Monday, November 30, 2009

This week on Book Bites for Kids

This Week's Guests on Book Bites for Kids

The Children's Writers' Coaching Club brings you Book Bites for Kids every weekday afternoon at 2:00 central time on blogtalkradio.

Listen to the show at

Monday's Guests are David and Mutiya Vision
Authors of The Land of Expression
The Land Of Expression

Tuesday's Guest is Camille Blue Amy
Author of Marshall and His Green High-Tops
Marshall and His Green High-Tops

Wednesday is Promo Day on Book Bites for Kids
Call in to Promote your
own children's book or other writing event at

Thursday's Guest is Michelle Nelson
Author of Curly Top
Curly Top

Friday's Guest is TBA.

Be a Guest on Book Bites for Kids:If you're a published children's book author and you'd like to be a guest on Book Bites for Kids, send an email to Tyler, our program director, at:

How to Write for the Holiday and Seasonal Markets

Each week, the Children's Writers' Coaching Club sponsors a LIVE teleclass that covers some aspect of writing and/or publishing for the children's book and magazine markets.

This week's LIVE teleclass will take place on Thursday, December 3, 2009, at noon CST.

The teleclass will be presented by children's author Nancy Sanders. She'll talk about Writing for the Holiday and Seasonal Markets.

This LIVE event will be recorded and everyone who registers for it will also receive a link to the recording.

Click here to register for the teleclass now!

Wednesday, November 25, 2009

Interview with children's author Lucia Gonzalez

It is my pleasure to introduce you to award-winning children's author, storyteller and librarian Lucia Gonzalez. Her classic Cuban folk tale, The Bossy Gallito, was awarded the Pura Belpre Children's Literature Honor Medal by the American Library Association, and selected for New York's Top 20 All Time Favorite Children's Books by the New York Times "Great Children's Read." Her second book, Senor Cat's Romance, a collection of popular folk tales from Latin America, also received immediate recognition. Her latest children's book, The Storyteller's Candle, is dedicated to Pura Belpre, New York City's first Latina librarian.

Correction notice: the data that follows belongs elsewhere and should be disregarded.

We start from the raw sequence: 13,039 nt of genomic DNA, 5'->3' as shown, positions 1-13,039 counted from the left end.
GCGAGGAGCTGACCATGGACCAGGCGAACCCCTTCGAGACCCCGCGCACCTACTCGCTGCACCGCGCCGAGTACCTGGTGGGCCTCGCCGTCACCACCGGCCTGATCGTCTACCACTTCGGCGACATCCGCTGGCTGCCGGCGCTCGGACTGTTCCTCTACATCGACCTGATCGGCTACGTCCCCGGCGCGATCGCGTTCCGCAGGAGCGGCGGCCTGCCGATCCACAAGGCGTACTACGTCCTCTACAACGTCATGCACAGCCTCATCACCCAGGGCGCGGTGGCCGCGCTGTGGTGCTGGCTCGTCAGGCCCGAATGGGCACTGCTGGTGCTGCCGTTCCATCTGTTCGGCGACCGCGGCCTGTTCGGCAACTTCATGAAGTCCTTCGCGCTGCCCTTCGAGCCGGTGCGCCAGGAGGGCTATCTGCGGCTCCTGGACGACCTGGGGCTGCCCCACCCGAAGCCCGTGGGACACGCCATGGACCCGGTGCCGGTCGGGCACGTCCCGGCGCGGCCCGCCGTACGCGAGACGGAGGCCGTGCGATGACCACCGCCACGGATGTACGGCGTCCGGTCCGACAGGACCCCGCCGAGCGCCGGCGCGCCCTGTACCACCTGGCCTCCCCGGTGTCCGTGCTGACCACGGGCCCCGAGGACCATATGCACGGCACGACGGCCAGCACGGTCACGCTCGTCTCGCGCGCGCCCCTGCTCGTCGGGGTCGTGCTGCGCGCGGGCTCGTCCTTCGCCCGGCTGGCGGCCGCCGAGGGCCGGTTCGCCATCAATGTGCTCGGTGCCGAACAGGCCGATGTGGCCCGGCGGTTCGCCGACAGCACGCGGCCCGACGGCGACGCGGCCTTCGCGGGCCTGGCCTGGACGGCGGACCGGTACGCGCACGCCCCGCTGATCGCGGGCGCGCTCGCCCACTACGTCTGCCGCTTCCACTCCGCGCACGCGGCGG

Thanks for being my guest today, Lucia. Tell us, when did you begin writing for children?

First, I was a storyteller and children’s librarian. As part of my job in the library I told many of the stories that were told to me while I was growing up in Cuba but that I could not find in books. While telling those stories I wrote some of them and sent them to Scholastic. They loved them and published my first two stories in an anthology, From Sea to Shining Sea: A Treasury of American Folklore and Folksongs, edited by Amy Cohn. This was in 1993.

Which one of your books was published first? Would you share with us how the publishing process was?

For me the publishing process has been a great gift from life. Among the stories I submitted to Scholastic in 1993, was one about a bossy little rooster on the way to the wedding of his uncle the parrot. The editor loved that story so much that she asked me if I wouldn't mind publishing it as a stand-alone picture book, illustrated by Lulu Delacre. Imagine my surprise. I wrote the story in Spanish and English, keeping the rhythm and internal music of the Spanish version in the English retelling. The book became The Bossy Gallito, published in 1994 by Scholastic.

Tell us about your latest book,The Storyteller's Candle, which, as I understand it, is a homeage to Pura Belpre, New York City's first Latina librarian. What compelled you to based one of your stories on her?

Yes, I wrote The Storyteller’s Candle/La velita de los cuentos dedicated to the memory of Pura Belpré, a devoted and talented librarian, author, and storyteller who was also a community activist and a visionary pioneer in providing library outreach services to immigrant families and who understood the importance of honoring the immigrants' languages and preserving their stories. I was also inspired by New York Public Library's storytelling tradition.

Would you describe your creative process when writing a children's picture book?

As a storyteller, I tell before I write. The audience is my first editor. I follow my instincts and my firm conviction that the books I write are needed. I do a lot of research, immersing my self in the culture, or the subject of the story so that I can capture its spirit and I can write a story that is faithful to it.

What makes an excellent picture book?

The most important elements are honest language and authentic voice in telling the story.

Wearing your librarian's hat, would you tell us what type of children's stories are the most popular with kids right now? Has the children's book market changed a lot during the last decade?

Children like series. They like the continuity of series. The Harry Potter books had a lot to do with the proliferation of series. Books that are made into movies also gain sporadic popularity. Fantasy is now very popular and many boys are becoming avid fantasy readers.